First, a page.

• Guns, Germs and Steel

    Posted on January 26th, 2014 mollyo92 No comments

    I really enjoyed the video this week. Initially, it was difficult for me to make the connection from the film to the class, but I slowly began to understand the story and understand it’s relevance. The strongest message I took away from the video was that as humans began the process of domesticating crops and animals, they also began the natural world. What really stayed with me after the video’s completion was the image of the lively ancient village that was once productive farmland eventually becoming a barren desert due to overuse of the land. I’ve spent a lot of time thinking about what humanity is currently doing the planet through greenhouse gas emissions, heavy use of chemicals and pesticides, and the pollution that is created through large-scale industrial farms. In my train of thought I often imagined the industrial revolution as the beginning of this toxic change humanity is instilling on the earth and almost subconsciously I picture humans living hundreds and thousands of years ago in perfect harmony with nature, working with the land instead of manipulating it. However, after watching the video, it occurred to me that humans have been altering the planet for much longer than what we tend to consider. I began to think about how we have been acting against nature for a very long time, but then I wondered if these actions are against nature. Humans, after all, are organisms on this planet just like all other organisms. Just as Rob Dunn described in Wildlife of Our Bodies, we share many genes and traits with even fruit flies. And just as in the video, Dunn describes the ways humans have manipulated “nature” and changed our surroundings to our liking. But as far as the argument about this change being unnatural, I’m completely undecided. Perhaps humans evolved and were meant to manipulate the earth in order to steer the planet in the direction it’s now going. The other side is that humans are obstructing what nature intended and acting as a plague of the planet. And there is one further argument that nothing was meant to be and all of nature is chaotic and random. I’m not sure yet what I believe, but I’m confident that I’ll begin to lean in some direction as the course continues.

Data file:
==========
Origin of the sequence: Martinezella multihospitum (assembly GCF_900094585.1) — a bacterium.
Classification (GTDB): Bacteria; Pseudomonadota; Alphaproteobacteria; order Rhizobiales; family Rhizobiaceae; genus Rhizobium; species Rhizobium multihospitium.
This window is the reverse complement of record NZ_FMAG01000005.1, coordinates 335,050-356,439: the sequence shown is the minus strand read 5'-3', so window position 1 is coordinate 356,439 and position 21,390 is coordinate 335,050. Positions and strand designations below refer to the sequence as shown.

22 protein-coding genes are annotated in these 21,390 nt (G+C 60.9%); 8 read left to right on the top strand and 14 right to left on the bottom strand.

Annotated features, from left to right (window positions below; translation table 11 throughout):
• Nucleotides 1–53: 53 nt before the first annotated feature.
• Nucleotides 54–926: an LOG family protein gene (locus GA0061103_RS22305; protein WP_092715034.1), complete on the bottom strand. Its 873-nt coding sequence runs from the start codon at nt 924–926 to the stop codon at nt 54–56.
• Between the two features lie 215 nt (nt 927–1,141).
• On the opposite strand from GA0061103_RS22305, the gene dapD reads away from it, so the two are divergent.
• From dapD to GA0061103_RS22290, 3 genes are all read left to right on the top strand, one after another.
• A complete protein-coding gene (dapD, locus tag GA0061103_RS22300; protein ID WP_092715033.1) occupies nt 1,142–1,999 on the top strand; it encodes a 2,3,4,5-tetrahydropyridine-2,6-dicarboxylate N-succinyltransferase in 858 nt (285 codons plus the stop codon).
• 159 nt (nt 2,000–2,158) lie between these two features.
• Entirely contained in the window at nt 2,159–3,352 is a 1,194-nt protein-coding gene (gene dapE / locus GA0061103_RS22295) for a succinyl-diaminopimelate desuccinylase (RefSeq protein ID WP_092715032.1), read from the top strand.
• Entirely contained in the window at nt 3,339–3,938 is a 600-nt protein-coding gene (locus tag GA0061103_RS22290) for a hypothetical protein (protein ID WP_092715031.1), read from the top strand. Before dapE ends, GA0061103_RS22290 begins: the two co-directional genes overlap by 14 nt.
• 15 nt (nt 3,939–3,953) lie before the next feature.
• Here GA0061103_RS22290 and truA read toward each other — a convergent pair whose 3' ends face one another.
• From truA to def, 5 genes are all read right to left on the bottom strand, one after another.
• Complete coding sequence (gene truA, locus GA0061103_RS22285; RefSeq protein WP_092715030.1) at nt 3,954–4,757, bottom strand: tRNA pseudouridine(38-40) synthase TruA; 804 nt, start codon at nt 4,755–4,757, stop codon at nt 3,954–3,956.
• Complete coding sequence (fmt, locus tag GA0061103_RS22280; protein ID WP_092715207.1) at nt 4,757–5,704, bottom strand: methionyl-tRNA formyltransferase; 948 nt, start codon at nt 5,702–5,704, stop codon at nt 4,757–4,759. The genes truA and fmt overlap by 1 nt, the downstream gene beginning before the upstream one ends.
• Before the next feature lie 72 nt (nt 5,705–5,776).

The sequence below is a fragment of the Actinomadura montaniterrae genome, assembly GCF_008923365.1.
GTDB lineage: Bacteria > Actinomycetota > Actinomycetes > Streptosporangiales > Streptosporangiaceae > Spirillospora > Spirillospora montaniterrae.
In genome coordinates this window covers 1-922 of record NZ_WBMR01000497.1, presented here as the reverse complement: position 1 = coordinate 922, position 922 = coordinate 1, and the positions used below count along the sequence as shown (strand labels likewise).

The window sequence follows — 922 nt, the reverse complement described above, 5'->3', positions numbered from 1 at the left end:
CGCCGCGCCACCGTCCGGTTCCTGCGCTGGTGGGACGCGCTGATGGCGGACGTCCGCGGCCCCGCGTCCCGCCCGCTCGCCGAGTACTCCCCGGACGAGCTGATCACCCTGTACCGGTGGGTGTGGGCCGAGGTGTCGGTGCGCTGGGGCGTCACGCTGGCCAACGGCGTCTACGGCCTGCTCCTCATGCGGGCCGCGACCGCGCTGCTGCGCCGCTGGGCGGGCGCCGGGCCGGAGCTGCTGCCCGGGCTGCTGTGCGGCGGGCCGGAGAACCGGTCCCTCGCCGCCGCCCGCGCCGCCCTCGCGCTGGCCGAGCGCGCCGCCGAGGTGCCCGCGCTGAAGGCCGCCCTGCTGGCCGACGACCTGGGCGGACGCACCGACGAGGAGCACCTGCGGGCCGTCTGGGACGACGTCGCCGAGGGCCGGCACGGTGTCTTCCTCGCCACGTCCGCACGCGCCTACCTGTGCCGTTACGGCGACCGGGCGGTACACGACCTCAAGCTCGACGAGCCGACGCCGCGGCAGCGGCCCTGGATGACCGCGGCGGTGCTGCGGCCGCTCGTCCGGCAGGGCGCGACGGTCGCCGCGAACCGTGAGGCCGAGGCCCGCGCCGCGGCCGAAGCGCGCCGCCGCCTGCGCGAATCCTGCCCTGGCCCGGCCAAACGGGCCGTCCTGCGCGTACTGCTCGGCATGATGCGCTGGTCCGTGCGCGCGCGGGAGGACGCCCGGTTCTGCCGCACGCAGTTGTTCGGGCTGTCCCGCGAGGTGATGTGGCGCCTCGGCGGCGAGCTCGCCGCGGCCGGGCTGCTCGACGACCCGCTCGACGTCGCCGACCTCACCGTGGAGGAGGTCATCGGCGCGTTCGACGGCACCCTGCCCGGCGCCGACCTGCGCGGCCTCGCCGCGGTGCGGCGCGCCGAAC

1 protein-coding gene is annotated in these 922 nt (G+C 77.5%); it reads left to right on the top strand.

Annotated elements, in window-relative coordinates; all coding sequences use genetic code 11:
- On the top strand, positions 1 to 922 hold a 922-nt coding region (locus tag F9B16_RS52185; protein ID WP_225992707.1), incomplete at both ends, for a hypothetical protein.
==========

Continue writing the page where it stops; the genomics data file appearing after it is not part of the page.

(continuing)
2 responses to “Guns, Germs and Steel” RSS icon

    • You’ve picked up on something that’s really interesting. People often categorize everything non-human as “natural” and everything human as “artificial.” Our processed foods or computers or highways aren’t “natural” because they didn’t “form on their own.”

      But when you realize that humans are a part of and a product of nature just like everything else, doesn’t that make our “artificial” creations natural as well?

    • “I wondered if these actions are against nature.” This is such a great topic for debate! After all, every species is biologically programmed to do whatever it takes to survive and reproduce, so why shouldn’t human beings adhere to that? Other animals compete with each other for resources and survival; is that really any different? Just because we’re “winning” the biological arms race, does that mean we should stop? Should the extremity of our own advantages and effect on the rest of the world really matter? I’ve studied both arguments, and have my own opinions and beliefs, but I’m very interested to see how yours develop as a result of this class!

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